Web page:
Bundesliga 2021/22: How Union’s attacking approach proved to be too much for Hertha in the Berlin Derby – tactical analysis
The biggest game in the Bundesliga this weekend was the Berlin Derby. Hertha Berlin played host to Union Berlin at the Olympiastadion. It was the first time since 2019 that the Olympiastadion was at full capacity as both clubs came into the match with contrasting needs and objectives.
Hertha are second from the bottom in the table, but still just one point from safety. While Union are sitting in seventh place four points behind fifth-place Freiburg and chasing a return to European competition.
It was Union who claimed all three points with an emphatic 4-1 victory, completing their third victory over their city rivals this season. The visitors were by far the better side, and it plunges Hertha deeper into trouble at the foot of the Bundesliga table.
Marcel Lotka retained his place in goal as Alexander Schwolow is still out with a thigh injury. Marco Richter and Dedryck Boyata both returned to the squad following their absence in training all week. But unfortunately for Hertha Niklas Stark and Marvin Plattenhardt both missed the game through injury.
It was good news for Union Berlin as Genki Haraguchi Christopher Trimmel recovered from COVID-19 to make the starting eleven. Niko Gießelmann recovered from his illness in time and Grischa Promel returned to the starting line-up after his suspension. However, after picking up a fifth yellow last week Paul Jaecke misses out. Dominique Heintz returned to the defence after recovering from a muscular injury.
They kept faith with Frederik Rönnow in goal after his clean sheet last time out.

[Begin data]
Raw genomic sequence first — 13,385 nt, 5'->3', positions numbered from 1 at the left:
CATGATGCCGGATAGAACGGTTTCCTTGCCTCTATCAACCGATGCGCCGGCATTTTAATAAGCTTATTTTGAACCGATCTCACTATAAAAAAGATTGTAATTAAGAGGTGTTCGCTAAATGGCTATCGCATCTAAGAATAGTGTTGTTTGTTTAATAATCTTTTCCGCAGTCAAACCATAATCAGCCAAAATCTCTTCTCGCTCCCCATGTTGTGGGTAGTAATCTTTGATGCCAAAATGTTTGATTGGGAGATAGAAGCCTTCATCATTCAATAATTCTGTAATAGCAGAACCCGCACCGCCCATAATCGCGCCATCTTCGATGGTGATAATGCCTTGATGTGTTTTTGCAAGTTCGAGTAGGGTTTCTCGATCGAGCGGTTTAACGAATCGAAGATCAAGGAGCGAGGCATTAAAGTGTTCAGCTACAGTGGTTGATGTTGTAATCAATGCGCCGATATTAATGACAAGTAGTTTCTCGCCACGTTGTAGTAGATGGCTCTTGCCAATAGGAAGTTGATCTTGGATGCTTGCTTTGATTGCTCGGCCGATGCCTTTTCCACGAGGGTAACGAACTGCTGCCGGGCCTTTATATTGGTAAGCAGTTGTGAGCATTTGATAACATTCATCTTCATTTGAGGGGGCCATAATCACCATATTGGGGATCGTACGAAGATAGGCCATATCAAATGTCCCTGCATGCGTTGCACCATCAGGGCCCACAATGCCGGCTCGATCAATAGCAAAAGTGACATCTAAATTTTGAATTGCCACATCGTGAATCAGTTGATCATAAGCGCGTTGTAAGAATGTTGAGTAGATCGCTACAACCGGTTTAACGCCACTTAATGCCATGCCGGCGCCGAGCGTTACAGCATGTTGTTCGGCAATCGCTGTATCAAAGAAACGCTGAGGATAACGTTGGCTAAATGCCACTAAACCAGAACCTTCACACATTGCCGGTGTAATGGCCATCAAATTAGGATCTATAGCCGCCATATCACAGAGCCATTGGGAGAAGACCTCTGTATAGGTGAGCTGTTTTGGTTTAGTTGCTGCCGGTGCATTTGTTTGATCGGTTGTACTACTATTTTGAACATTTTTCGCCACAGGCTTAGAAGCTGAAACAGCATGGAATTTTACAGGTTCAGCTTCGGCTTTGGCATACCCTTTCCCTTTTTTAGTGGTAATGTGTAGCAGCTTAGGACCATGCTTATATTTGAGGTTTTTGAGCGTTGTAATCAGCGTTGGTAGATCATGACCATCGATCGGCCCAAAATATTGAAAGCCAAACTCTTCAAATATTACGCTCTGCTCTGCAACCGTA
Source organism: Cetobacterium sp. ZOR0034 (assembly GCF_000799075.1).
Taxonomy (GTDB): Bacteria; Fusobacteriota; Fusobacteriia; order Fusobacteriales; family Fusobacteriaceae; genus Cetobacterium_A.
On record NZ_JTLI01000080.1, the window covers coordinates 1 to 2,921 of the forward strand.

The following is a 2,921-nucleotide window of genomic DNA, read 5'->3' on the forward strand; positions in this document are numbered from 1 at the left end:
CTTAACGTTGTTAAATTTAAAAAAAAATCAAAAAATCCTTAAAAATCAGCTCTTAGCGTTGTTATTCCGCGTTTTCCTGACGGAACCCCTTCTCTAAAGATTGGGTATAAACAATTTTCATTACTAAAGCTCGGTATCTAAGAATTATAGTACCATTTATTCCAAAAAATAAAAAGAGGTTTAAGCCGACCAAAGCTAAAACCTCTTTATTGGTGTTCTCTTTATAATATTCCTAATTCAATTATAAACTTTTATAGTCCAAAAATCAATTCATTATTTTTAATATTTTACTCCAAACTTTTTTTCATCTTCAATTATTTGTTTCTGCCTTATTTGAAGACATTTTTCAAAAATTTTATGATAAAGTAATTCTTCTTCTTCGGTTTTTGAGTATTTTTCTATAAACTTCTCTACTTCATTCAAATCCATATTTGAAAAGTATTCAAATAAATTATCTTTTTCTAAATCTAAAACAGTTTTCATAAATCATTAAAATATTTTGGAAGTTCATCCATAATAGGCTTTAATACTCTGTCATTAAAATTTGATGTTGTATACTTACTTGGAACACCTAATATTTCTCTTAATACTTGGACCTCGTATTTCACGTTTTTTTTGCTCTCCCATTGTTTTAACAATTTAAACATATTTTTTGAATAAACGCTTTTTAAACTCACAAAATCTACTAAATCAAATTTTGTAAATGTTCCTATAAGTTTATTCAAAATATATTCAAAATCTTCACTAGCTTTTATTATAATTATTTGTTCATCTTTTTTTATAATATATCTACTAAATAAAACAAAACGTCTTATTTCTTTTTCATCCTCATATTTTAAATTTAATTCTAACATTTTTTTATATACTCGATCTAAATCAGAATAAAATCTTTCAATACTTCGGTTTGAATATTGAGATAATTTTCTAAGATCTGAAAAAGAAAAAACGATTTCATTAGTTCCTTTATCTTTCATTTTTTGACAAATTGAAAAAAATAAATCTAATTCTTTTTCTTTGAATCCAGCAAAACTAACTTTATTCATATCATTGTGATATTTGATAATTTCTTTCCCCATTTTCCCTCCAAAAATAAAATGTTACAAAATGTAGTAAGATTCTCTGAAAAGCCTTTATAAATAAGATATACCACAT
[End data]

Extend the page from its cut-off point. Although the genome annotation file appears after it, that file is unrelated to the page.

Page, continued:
Union’s fluid shape
When holding possession Urs Fischer set Union up in a 3-1-4-2 formation.
They showed flexibility when attacking through different areas of the pitch. The centre midfield pairing of Haraguchi and Promel was particularly good at moving between the lines and occupying the half-spaces.
They moved cohesively with the wingbacks throughout the game, so Unions attacked and offered a threat out wide and through the centre. This caused problems for Hertha as they looked to keep a compact and consistent shape when defending. Look at the space that the centre midfielders and the wingbacks have in the image below. The 3-1-4-2 shape has allowed all four players to get beyond Hertha’s midfield.
Hertha struggled to cope with the movement and variation that the Union attacking shape offered.
Felix Magath set Hertha up in a 4-3-3 formation. When defending their half of the pitch Hertha looked to transition to 4-1-4-1. The flexibility and movement that Union performed caught Hertha out and they became very disjointed all over the pitch.
Hertha’s disjointed shape
Here are two examples of Hertha’s defensive shape. You can see how the defence has lined up. They planned to try and remain compact. You can also see how vulnerable the defence is because of how disjointed the midfield line is. Look at how the Union players move to exploit the open space.
Hertha just struggled to maintain any defensive shape during Union’s attacking play. The midfield tended to lose their defensive discipline as they were either closing the space or chasing the ball and trying to make up for numerical disadvantages through Union’s wide build-up play. This kept increasing the space left between the midfield and the defence.
This example shows how Peter Pekarik Hertha’s right back moves away from his defensive line as he tries to close down Union wing back Niko Giesselmann. The shape of Hertha’s midfielders in this scenario shows how much they were struggling to cope with the movement of Union’s midfielders and wingbacks.
Hertha did not provide enough organisation out of possession to stop Union from penetrating their defensive third. They were too easy to play through.